That’s true. And it’s amazing. One of my favorite authors, I’ve had the privilege of meeting many authors over the years, Toni Morrison was one of them. And I always tell the joke that when I met her, even though I met Toni Morrison many times, once I met her at this amazing conference in New York that basically had Black authors from across the world from Russia, Asia, England, it was everywhere. It was a who’s who. Okay. And now when I get to the elevator and Toni Morrison’s in there (background noise – elevator ding) I just I said to her, I just started to cry. And I said, “I really love your work. When I read The Bluest Eye, I got to page 13, and the mother was rubbing Vicks into the daughter’s chest and then you introduce the character’s name Claudia,” and I dropped a book, (background noise – book hitting the ground) “and that gave me context.” And she just looked at me with such gentleness and she said (background noise – elevator ding) basically, “Oh, it’s okay. It’s okay.” But you know, she, if you want to talk Black genius, Black girl magic, Toni Morrison right there. And she points out, when you talk about the ways in which Juneteenth embraces hope in liberation and the potential of Black communities and individuals to live and thrive, and to invent, and to contribute to our world in the midst of adversity. She gives one of the one of the reasons reasons why, I think, she says why there’s almost a resistance to embracing those narratives is that she says there’s quote, “the hunger for other people’s pain.” And the other people’s pain is very rooted in Black pain, there’s a hunger for it. It’s almost this insatiable, bottomless appetite that wants to hear more about our pain than about our contributions. And it’s the kind of over fascination with pain that diminishes rather than upholds our sacred humanity. And, you know, and then my go-to’s, one of my major go-to’s is James Baldwin, another genius. And one of the things he said is, “a baby does not come into the world merely to be the instrument of someone else’s profit.” Okay, let me just read that again, because when you have a genius here you kind of have to soak in it.

Latasha Morrison  27:33  

Right. Okay, read it slow, we have to take our time with it.

Dr. Claudia May  27:37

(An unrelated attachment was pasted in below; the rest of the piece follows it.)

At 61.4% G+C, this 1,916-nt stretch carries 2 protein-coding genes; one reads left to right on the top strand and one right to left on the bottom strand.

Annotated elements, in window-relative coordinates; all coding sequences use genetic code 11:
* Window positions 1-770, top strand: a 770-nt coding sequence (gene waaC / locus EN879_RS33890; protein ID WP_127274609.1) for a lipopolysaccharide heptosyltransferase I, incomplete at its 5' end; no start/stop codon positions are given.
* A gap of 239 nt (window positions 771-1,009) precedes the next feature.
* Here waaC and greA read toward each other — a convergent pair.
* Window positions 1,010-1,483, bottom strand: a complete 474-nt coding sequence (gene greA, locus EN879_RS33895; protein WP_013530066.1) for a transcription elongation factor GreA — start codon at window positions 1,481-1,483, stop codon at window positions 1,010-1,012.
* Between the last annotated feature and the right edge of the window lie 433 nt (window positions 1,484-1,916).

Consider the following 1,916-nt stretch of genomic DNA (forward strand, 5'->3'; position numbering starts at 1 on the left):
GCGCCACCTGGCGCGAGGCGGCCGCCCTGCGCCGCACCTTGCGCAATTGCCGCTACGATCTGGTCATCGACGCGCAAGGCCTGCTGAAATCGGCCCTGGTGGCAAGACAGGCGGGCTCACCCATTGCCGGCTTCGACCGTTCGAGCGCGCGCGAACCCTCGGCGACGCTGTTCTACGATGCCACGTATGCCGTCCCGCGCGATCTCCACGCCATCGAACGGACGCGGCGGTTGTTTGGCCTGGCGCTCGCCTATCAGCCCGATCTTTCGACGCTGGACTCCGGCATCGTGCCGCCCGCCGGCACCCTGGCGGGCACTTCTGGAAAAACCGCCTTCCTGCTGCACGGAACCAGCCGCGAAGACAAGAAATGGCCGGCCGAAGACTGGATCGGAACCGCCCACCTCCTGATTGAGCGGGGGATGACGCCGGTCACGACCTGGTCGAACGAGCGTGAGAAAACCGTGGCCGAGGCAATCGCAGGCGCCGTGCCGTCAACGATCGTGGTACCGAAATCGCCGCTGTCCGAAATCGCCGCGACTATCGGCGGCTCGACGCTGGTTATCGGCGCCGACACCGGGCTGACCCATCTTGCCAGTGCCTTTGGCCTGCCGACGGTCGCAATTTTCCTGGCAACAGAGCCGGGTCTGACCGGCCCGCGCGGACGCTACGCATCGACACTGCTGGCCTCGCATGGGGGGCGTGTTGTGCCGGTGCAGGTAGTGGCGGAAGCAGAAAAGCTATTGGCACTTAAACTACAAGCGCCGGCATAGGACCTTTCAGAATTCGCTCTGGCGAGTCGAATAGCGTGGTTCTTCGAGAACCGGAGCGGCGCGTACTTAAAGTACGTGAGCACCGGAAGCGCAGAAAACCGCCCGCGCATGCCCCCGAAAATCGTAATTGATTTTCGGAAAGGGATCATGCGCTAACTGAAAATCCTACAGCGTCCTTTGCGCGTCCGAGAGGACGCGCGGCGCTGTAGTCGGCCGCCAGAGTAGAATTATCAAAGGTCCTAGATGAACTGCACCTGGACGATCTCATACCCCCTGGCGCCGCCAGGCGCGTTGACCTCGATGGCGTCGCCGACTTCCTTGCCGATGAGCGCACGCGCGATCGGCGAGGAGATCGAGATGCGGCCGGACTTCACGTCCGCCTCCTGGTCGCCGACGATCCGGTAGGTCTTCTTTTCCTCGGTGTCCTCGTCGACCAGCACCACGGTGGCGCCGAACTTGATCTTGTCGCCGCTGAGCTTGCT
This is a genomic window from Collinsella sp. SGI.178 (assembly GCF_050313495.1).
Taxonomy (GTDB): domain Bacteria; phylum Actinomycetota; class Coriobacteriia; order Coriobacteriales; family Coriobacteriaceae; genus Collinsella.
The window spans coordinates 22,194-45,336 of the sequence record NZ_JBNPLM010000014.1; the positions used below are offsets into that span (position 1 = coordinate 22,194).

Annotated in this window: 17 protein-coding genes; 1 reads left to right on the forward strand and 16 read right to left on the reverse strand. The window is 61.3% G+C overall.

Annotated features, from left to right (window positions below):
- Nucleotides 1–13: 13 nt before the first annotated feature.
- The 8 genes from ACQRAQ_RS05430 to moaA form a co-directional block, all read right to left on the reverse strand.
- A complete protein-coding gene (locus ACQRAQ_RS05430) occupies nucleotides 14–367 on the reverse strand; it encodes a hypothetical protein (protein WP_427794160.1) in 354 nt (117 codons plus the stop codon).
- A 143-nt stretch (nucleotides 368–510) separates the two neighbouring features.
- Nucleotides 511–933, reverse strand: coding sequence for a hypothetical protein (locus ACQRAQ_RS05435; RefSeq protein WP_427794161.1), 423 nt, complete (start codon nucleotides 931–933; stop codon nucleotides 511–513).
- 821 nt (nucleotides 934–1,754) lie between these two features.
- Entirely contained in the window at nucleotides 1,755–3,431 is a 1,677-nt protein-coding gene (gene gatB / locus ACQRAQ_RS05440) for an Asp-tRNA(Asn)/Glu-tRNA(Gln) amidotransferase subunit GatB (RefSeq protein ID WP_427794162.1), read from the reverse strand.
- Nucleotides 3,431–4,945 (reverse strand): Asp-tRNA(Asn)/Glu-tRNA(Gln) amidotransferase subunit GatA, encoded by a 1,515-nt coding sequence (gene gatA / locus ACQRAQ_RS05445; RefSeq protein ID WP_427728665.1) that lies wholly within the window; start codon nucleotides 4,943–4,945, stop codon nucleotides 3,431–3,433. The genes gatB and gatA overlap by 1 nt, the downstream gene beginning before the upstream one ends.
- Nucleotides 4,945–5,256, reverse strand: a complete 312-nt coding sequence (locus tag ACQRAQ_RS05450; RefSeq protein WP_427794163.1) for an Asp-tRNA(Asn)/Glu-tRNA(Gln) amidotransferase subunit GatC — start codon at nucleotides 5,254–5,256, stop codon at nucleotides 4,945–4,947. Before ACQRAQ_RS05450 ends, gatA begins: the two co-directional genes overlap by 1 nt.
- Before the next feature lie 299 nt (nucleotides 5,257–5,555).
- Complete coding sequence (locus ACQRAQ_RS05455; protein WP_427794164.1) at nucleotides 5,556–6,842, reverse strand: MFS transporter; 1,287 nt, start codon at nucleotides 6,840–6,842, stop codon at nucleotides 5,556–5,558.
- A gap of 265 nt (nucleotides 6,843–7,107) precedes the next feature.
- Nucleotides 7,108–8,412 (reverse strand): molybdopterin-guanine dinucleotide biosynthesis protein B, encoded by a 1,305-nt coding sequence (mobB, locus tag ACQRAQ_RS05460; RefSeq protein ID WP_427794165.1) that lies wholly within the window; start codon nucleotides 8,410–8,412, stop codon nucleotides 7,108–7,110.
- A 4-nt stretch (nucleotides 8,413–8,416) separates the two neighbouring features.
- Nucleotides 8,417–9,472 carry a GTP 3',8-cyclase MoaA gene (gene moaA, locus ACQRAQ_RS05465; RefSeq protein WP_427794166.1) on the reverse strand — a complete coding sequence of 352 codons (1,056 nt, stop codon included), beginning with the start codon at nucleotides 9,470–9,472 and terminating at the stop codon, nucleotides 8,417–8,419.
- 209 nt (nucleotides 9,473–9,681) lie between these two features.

Just take a deep breath everybody. Okay? Cause a genius is a coming in a Black man, okay: “A baby does not come into the world merely to be the instrument of someone else’s profit.” I want to consider that Black children were considered, during slavery and some may even argue beyond that, as being conduits to sustain someone else’s profit. There are ways in which our image, identities, contributions are appropriated and mis-appropriated for the benefit of a few, for the profit of a few. I just want you to think about that. And it’s, it’s very fickle, this desire to possess our narratives, our histories in a way that doesn’t honor us as contributors who can speak for ourselves. It you know, it would never occur to me to think that I could speak on the behalf of Native American experiences or Indigenous people’s experiences without even asking for their permission whether I could do so. Do you know what I’m saying? I think there’s a sense of entitlement that many can feel that they have the right to take advantage of our lives for their own profit. That’s a hard thing to come to terms with. But it’s amazing how much our bodies still sell. You slap us on a book, an image of us in a book, and people go, “Yippie yi yay.” You know? But, and this is where I want to talk about in terms of children’s books, is that you know, in the Christian world, you have children’s books, who have Black images of Black girls, fewer Black boys, but who are the authors? Who are the illustrators? (background noise – slow instrumental music) Are we aware that many, many who are writing children’s books that place Black children at the center of the stories may not get the same marketing advantages, publicity as those who are not of that race of people that are being represented in these publications. It’s something to think about, just how these images are appropriated in ways that, I think, speaks to what I call the hoarding of supremist ideas and ways of being that doesn’t invite room for others to share in that. Think about going back to Emancipation Park, and how these people pulled their money together to create, to buy this land, to have this park so others could celebrate Juneteenth. Think about what happened in Tulsa, Black Wall Street. I’d be really thinking about this, and I think were there white business people who knew what was going on? Could they have said, “Okay, all right. Either we’re gonna just let the authorities know who did this…” Because, you know, people knew who did this, right? But that said, “Okay, we’re going to put our money where our mouth is, and we’re going to spend some money to rebuild, help rebuild, to give, to bring people to justice. And we’re going to do a jubilee. We’re going to help to rebuild, which frankly, shouldn’t have to be rebuilt. But we’re going to do sacrificial giving.” That doesn’t even put us in the frame of acknowledgement of what we did. We’ve got choices here. We really do. With what we do with our money, who we support with our finances. So when I think about children’s literature, I’m not saying that people from different races can’t engage with various narratives. I’m just saying, let’s create room for folks to be able to speak their truth on their own terms. I’m not saying you just need one Black person to talk about one Black child in a book. Now, going back to to Amanda Ngozi Adichie, we need a variety of stories